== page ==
As there are no indicators that the Covid-19 situation gets significantly better in the nearest months, parents have to continue adapting their kids’ education to a new reality.
Adjusting to homeschooling is a multi-construct process — one cannot approach it from one side only.
Here is a brief and concise guide on adjusting to homeschooling during Covid-19:
Common Mistakes in Adjusting to Homeschooling to Avoid
It is logical to start with the most common mistakes, as even simply avoiding them, you will already receive some results.
They say that you have to minimize hazards first, and later introduce improvements.
So, it is exactly what you should do — check if you make any of these mistakes, and only later move to our “how-to” list.
Waking Up Much Later
Though it is a great pleasure to sleep in a little longer, the keyword should remain “a little.”
The idea is simple — no matter the chronotype, it is better not to change waking hours dramatically. The maximum desirable change — from 30 to 40 minutes.
This way, the brain will relax a little, but at the same time, the habit created earlier won’t be ruined.
Homeschooling is not forever, and you don’t want to lose important patterns created in years.
Having More Snacks Than Usual
You know this. Staying at home means willing to snack all the time, with more or less healthy food. It can be an apple, chips, a bowl of cereal, left-over pizza.
Even if you only snack with healthy greens, it won’t work. You need to give your body time to process food and forget about it, focusing solely on cognitive function.
While, when exhausted, the brain wants something sweet, it doesn’t mean you need to send it on a carbohydrates rollercoaster.
Having Long Breaks After a Heavy Lunch
While it is completely normal to rest for some time after lunch, many students and professionals note that it is hard to estimate time properly, and they can use up to 2 hours of productive work.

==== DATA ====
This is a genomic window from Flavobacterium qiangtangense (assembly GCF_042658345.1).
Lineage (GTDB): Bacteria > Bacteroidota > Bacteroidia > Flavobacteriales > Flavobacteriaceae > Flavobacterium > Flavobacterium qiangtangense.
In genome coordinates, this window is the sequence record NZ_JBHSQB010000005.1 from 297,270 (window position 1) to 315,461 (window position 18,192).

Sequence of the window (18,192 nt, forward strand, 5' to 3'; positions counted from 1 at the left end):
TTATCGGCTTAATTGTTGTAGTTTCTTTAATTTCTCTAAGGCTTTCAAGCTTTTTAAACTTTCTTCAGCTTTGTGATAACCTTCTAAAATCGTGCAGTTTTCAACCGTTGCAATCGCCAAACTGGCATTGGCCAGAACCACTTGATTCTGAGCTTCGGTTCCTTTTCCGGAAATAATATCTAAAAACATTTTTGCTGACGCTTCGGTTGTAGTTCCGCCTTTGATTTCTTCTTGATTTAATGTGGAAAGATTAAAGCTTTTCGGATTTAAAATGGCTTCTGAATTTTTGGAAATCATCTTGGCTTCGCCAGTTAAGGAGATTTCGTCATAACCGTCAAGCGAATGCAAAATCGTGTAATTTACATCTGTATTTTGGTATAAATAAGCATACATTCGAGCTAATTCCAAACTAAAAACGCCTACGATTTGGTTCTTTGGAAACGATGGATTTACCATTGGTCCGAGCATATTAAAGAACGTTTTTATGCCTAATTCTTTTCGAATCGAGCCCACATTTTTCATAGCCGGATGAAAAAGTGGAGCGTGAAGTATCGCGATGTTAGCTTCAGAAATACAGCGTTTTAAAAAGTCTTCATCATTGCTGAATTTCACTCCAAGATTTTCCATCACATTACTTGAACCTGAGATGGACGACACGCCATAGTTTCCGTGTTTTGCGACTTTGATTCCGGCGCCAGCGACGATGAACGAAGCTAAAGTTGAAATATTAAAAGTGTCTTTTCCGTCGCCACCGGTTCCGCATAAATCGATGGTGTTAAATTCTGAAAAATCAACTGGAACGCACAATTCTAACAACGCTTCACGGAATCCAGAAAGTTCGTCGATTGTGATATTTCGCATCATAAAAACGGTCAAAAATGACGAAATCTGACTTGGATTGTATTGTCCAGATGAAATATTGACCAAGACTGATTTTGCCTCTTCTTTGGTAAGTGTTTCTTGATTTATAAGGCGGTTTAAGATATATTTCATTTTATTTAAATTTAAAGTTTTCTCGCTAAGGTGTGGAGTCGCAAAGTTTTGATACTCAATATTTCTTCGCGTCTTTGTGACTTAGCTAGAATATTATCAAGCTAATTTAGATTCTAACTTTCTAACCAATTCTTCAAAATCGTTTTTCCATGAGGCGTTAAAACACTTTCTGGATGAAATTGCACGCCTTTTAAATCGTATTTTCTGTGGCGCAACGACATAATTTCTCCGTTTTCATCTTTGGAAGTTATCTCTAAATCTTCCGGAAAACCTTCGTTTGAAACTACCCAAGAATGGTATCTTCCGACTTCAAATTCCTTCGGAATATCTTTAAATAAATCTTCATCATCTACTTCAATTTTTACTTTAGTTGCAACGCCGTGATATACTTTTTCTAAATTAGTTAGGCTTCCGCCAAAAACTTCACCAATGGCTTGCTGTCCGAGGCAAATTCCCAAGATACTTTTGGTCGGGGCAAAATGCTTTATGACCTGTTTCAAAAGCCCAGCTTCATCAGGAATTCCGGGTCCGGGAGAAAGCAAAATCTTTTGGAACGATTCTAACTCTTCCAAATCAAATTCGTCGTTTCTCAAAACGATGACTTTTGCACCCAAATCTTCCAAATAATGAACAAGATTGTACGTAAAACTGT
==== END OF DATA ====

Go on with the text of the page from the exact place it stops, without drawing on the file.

The solution consists of two parts — not having a heavy meal for lunch and not lying in bed after it.
How to Make Adjustments to Homeschooling Easier
1. Make a Schedule for Every Day
When you go to school or college, or your kid goes there, overall scheduling is done by someone else. Someone else decides when and which lessons will start, when breaks will finish and when it is time to do some physical activities.
When it comes to homeschooling, the boundaries begin to fade, and it affects academic progress. You have to have a general schedule and everyday schedule based on it.
For example, in the general schedule, you plan “windows” — from 9 am to 11 am this, from 11.30 to 13.30 that. Lunch at 13.30.
This schedule should be fixed for all workdays, and it should not be compromised “just because.”
When you have it, start planning specific days.
If you have online classes — write them in, if you know which homework exactly you need to finish tomorrow — add it to the plan. This way, you feel predefined slots with new information and stay on track.
2. Plan Realistically
If you think we are done with planning, you don’t understand how meaningful it is in terms of adjusting to homeschooling. You have to learn or teach your kid how to plan activities realistically.
The key problem is, when you plan the day, you need to leave “blank” periods for emergencies and events you cannot predict now.
If you know that research for an essay will realistically take two hours, you need to plan at least three.
Otherwise, someone will call, someone will send you a link to funny kittens, you will get stuck in social media, and your “tight” plan will be ruined.
3. Ask for Help When Necessary
It is quite obvious that students receive much less help from teachers during Covid-19. Schools and colleges do their best to make this situation better, but it is not that easy.
That is why you need to look for alternative sources of academic assistance along professional services which provide custom essays written from scratch.
Only you decide in which form you later use the ordered essay, but it is a great way to see in detail how to approach a specific topic, where to look for relevant sources, and how to structure the paper according to the professor’s requirements.
4. Create a Supporting Atmosphere
While it may seem that homeschooling makes students’ life easier, it also brings stress, anxiety, the necessity to plan everything, and new challenges to discipline and will power.
You should be ready that it won’t go smoothly and plan different distracting and calming activities in advance.
Of course, you cannot predict every bump in this way, but you can be psychologically ready for them. It is necessary, as your reactions should not make things worse.
We can’t promise that the Covid-19 situation clears soon, or that in a week or two, homeschooling will feel even remotely natural, but if you employ at least some of these tips, you will get there faster and with less stress.